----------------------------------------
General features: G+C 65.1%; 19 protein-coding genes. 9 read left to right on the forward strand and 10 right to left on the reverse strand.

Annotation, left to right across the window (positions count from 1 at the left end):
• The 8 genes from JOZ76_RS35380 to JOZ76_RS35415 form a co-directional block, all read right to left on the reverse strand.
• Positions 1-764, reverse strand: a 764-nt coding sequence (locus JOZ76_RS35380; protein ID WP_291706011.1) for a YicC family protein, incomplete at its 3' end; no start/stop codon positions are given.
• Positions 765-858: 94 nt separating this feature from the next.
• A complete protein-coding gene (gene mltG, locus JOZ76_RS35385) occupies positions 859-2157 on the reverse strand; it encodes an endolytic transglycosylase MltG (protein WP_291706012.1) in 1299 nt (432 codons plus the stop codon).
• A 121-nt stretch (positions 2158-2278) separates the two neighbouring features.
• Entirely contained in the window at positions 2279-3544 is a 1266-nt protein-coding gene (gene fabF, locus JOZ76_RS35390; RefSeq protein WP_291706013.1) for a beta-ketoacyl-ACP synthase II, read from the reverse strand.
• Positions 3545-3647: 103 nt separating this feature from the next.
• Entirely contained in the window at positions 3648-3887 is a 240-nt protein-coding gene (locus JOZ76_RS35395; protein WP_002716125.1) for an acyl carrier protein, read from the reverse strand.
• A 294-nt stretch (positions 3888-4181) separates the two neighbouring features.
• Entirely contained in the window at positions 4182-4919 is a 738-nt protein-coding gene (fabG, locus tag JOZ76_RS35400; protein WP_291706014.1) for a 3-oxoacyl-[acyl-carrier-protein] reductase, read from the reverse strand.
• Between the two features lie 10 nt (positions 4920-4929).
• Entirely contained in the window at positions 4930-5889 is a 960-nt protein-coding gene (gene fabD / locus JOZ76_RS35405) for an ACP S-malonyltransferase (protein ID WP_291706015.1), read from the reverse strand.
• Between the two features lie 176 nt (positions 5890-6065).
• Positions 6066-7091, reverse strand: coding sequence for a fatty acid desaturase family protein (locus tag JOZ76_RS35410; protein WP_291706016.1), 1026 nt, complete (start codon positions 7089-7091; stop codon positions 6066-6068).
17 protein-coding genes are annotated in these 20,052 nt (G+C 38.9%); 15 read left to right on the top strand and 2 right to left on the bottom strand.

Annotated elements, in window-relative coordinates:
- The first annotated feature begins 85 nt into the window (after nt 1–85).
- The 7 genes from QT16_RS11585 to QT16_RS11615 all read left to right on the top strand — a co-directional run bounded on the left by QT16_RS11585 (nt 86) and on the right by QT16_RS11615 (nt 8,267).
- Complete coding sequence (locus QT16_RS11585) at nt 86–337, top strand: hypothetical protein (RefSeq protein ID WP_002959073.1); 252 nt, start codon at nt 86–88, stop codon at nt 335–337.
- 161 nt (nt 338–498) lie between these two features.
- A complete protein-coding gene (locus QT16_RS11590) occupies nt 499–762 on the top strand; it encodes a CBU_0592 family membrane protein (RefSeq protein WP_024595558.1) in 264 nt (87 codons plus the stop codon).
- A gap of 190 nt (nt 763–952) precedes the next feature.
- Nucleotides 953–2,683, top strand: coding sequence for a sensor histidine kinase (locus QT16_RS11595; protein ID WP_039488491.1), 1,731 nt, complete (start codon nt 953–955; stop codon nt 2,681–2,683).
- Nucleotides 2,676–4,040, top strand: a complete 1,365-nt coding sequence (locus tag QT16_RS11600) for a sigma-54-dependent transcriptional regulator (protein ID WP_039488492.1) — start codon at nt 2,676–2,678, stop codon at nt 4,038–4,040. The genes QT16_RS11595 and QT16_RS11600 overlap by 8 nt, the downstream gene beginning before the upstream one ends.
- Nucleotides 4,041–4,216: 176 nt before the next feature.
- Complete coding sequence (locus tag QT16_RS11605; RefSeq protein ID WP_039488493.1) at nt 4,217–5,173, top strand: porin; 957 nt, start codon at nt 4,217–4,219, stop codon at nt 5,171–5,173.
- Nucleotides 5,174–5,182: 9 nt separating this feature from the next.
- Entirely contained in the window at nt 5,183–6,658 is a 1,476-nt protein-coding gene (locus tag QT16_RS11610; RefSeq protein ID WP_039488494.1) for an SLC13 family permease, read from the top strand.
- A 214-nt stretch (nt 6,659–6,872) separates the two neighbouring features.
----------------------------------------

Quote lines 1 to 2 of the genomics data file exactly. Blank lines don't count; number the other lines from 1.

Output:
General features: G+C 65.1%; 19 protein-coding genes. 9 read left to right on the forward strand and 10 right to left on the reverse strand.

Annotation, left to right across the window (positions count from 1 at the left end):